Category:Podcasts

Wine Curmudgeon on Winemaker’s Academy podcast

winemaker's academyIn which Winemaker Academy’s Matt Williams interviews me about how to make better wine, and the discussion is not technical at all. Because that’s not what I do.

Rather, I offer perspective from the consumer side. This is crucial, I think, because winemakers, faced with the difficulties inherent in winemaking, sometimes don’t have time or the the motivation to understand there is another perspective. If they like oak, the wine gets oak. even if the wine doesn’t need it. If they like Bordeaux-style wines, they make Bordeaux-style wines, even if the grapes aren’t suited for it. The term for this is tasting room palate, and it’s to be avoided at all costs.

My thanks to Matt for letting me share this with his winemaking community, because I don’t think it’s something they hear very often.

Winecast 22: Jerry Lockspeiser, wine guru

Jerry LockspeiserJerry Lockspeiser has done many things during his wine career in the United Kingdom — producer, negociant, consultant, salesman, and writer. Through much of it, his focus on been on cheap wine and what Lockspeiser calls the normal wine drinker; those of us who want to buy a bottle to have with dinner and who don’t want to mess with any of wine’s foolishness.

The biggest lesson in wine over the past decade? That consumers discovered “they didn’t need to pay a lot of money for a good drink,” he said. That’s preaching the gospel, no?

Lockspeiser and I talked about:

? The improved quality of cheap wine, and that the improvement was led by the Australians and Californians.

? Why the wine business insists on selling expensive wine and trading up perfectly happy wine drinkers. Hint: It’s about money.

? How winespeak is one of the biggest problems facing consumers, and why the wine business doesn’t understand the problem.

? Some of the best advice I’ve seen for negotiating the Great Wall of Wine at the grocery store (yes, they have it in Britain, too), including tips on pricing.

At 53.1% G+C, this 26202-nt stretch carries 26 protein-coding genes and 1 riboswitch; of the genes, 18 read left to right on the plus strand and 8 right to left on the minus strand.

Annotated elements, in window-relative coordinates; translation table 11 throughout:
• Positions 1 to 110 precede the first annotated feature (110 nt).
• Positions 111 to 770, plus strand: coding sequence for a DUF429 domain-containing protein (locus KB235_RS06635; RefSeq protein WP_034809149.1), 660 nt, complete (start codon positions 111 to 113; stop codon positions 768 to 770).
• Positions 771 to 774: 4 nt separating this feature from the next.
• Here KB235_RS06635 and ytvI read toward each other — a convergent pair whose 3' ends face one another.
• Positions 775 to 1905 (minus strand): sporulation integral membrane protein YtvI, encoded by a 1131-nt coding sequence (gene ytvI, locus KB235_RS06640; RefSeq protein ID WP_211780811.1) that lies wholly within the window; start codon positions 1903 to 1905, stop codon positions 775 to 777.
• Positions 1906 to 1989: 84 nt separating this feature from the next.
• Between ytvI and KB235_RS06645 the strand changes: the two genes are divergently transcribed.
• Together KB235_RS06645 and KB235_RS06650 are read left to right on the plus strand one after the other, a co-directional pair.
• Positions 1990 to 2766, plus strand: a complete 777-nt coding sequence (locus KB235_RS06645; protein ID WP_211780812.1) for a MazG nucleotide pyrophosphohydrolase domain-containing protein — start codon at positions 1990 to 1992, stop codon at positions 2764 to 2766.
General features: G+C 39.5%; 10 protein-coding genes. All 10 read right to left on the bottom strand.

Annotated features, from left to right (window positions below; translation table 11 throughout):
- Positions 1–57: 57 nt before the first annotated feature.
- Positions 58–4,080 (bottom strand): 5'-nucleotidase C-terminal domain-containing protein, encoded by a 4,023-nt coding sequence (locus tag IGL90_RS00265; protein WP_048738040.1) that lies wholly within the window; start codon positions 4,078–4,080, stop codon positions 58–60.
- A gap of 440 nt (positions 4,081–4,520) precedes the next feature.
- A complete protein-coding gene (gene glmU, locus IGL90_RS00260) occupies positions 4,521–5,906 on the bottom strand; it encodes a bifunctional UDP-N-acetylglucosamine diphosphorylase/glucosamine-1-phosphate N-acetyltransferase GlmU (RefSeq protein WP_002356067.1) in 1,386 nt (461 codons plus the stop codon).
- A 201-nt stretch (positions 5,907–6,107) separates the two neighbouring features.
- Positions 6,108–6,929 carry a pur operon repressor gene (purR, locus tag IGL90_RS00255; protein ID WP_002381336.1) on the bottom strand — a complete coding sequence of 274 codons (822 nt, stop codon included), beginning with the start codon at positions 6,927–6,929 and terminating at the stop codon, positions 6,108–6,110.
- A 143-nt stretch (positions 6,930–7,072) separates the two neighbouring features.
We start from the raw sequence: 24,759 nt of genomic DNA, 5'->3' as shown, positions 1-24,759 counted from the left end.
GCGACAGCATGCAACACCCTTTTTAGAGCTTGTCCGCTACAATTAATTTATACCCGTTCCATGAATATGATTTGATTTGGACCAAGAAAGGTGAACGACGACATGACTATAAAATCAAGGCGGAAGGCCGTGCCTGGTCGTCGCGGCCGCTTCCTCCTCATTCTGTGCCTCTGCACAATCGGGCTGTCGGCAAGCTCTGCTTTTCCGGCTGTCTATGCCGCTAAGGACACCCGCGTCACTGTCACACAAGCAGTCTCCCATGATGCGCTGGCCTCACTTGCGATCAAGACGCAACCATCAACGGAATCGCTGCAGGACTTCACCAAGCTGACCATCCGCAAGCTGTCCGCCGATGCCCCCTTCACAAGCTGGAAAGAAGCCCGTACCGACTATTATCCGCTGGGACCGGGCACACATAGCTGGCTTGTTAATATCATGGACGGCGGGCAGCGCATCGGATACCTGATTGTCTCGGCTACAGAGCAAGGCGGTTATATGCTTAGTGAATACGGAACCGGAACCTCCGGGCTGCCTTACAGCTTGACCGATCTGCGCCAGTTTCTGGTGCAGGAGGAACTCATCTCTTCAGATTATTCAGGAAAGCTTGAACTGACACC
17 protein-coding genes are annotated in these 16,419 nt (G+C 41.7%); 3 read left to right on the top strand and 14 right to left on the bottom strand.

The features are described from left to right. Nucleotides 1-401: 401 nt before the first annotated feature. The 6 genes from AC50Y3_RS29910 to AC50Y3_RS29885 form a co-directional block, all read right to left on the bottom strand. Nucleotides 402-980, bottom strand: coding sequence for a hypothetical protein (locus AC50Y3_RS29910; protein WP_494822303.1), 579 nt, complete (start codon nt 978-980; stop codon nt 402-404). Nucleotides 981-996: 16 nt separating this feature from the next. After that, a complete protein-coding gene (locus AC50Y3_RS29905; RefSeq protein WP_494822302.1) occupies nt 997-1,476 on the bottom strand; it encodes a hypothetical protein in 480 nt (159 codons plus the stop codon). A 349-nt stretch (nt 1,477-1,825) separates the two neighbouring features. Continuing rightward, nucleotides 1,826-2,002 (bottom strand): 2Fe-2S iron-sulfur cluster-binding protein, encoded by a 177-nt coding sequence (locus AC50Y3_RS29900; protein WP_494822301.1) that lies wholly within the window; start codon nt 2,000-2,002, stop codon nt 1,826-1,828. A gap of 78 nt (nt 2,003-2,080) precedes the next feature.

Click here to download or stream the podcast, which is about 16 minutes long and takes up almost 8 megabytes. The sound quality is very good, with only a couple of squeaks and hisses even though Lockspeiser was in London. Skype — the unofficial VoIP provider for the blog — was in exceptionally fine form.

Winecast 21: Dave Falchek, Empty Bottles blog

Dave FalchekIf wine had more writers like Dave Falchek, more people would drink wine. He wants to make wine easier for consumers and he doesn ?t suffer foolish wines or their producers ? and he does this writing in Pennsylvania, which has some of most restrictive liquor laws in the country and where availability is often a joke.

Dave ?s advice for wine drinkers: First, if you don ?t like a wine, it doesn ?t mean your taste buds are broken. Second, you ?re not supposed to like a wine just because someone else does.

We talked about those things, as well as Dave ?s work with the American Wine Society, which aims to make wine drinking easier; the state of regional wine, which Dave has supported since he started writing about wine; and whether Pennsylvania will eventually reform its antiquated liquor laws. Click here to download or stream the podcast, which is about 11 minutes long and takes up 10.8 megabytes

Winecast 20: Don Brady, Robert Hall Winery

don-bradyDon Brady, the winemaker at Paso Robles ? Robert Hall Winery, is something of a legend in Texas. He worked for three of the state ?s best-known producers before going to California, where he has become one of the best winemakers there.